Are there mechanisms to defend against this?
Defending against Bluetooth tracking is no small feat, as Bluetooth is required for numerous wireless devices. For example, just walking down the street with a pair of wireless headphones will need Bluetooth to be turned on.
The most obvious defence against Bluetooth tracking is turning off Bluetooth outright. Unless Bluetooth is absolutely needed, turning Bluetooth off while out will prevent any tracker from seeing devices, but it is also possible that Wi-Fi can give away one’s location too (albeit more difficult than Bluetooth).
One option that engineers could explore is the idea of decreasing the frequency at which devices advertise themselves. By only having devices announce their existence once a minute or so, it becomes harder to track a device, as Bluetooth only has a range of a few meters or so.
This short range is another option that engineers can deploy: range limiting. While long-range Bluetooth is extremely useful, it is also able to give away one’s position over a far greater distance. Thus, by significantly reducing the power of Bluetooth transmitters, a tracking device would need to be in close proximity, thus being more likely to be revealed.
While not suitable for defending against self-advertised devices, it is also possible to protect individuals against tracking devices placed upon their person with their knowledge by integrating Bluetooth sniffing into personal smartphones. Any unrecognised Bluetooth device that has stayed in close proximity for an extended period of time can be detected and alert the user. From there, the device can be found and destroyed, but this doesn’t defend against passive Bluetooth sniffing.
The DCMS report on ensuring future wireless connectivity needs emphasises the importance of security in wireless technologies, including Bluetooth. As we become more reliant on these technologies, ensuring their security becomes paramount.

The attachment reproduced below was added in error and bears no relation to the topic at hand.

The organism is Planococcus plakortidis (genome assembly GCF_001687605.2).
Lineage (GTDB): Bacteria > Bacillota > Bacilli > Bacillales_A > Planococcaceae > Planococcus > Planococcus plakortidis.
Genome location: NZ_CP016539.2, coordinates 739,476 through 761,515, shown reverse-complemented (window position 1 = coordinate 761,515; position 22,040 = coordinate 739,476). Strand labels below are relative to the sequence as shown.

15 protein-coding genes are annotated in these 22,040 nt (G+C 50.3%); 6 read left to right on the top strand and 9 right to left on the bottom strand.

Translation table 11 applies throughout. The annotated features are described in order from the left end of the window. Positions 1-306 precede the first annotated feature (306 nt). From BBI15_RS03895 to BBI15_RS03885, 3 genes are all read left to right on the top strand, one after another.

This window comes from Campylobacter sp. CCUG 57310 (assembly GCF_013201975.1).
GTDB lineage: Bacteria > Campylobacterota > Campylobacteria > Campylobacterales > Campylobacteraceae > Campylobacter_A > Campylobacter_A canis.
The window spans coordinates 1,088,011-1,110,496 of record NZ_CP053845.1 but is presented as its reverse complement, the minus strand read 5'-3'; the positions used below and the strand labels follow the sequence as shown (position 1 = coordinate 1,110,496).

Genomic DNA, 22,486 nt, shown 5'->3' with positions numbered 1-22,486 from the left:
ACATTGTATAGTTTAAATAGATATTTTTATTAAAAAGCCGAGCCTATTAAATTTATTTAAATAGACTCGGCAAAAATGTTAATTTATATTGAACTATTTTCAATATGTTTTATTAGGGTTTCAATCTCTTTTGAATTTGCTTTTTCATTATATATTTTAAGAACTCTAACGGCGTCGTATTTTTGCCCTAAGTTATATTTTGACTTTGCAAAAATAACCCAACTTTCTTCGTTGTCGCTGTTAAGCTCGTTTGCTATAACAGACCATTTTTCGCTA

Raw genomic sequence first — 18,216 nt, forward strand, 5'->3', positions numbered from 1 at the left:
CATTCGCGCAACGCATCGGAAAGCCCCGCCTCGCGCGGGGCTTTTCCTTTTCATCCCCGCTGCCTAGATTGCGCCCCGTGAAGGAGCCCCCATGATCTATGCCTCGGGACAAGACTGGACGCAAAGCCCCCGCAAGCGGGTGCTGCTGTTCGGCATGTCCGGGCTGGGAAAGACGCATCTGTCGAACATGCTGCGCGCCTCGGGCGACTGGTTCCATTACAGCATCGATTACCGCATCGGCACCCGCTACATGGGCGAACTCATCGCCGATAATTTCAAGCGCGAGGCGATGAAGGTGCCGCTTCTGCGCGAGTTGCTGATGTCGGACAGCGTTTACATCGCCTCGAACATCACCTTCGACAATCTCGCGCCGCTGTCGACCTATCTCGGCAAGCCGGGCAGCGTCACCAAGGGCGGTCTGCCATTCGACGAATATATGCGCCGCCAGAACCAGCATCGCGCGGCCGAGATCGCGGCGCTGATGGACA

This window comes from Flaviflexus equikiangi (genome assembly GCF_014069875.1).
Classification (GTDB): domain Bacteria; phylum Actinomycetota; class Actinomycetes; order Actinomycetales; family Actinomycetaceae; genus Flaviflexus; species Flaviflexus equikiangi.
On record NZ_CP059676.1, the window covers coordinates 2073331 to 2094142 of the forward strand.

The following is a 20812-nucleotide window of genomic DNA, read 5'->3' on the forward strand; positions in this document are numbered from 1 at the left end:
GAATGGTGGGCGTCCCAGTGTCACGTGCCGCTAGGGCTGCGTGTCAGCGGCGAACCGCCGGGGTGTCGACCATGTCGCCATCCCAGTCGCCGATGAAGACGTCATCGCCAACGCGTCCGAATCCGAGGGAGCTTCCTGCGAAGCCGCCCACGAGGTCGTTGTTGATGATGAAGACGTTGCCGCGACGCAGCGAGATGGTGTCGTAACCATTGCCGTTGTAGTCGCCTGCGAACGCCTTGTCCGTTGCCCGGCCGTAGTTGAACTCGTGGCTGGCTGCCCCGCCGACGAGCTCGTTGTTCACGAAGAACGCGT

What does this mean for the future of valuables?
With regard to valuables being stolen, it is likely that engineers will continue to develop solutions that simply brick stolen devices, making them unusable. For example, Apple iPhones are renowned for being secure in that stolen devices are completely useless. By contrast, many Android devices are easily wiped and can be resold with little difficulty (in some cases, stolen devices can be unlocked, giving the thief access to all the phone’s data).
Some manufacturers are even exploring the idea of software locking in devices such as power tools. If such devices are given wireless capabilities, it becomes possible for them to be security-locked if stolen, thereby making stolen devices worthless.
The only other option for locking devices is to outright move away from Bluetooth as a connectivity option. However, this is easier said than done, and the dominance of Bluetooth makes this highly problematic (with devices not being compatible with others). Wi-Fi is one possibility, but as it isn’t designed for connecting multiple devices simultaneously with ease, it would require some fundamental changes.
Overall, Bluetooth is a double-edged sword in that it provides numerous plenty of benefits, all while introducing some serious challenges. As technology progresses, it is likely that engineers will eventually find solutions to the problems of theft and tracking.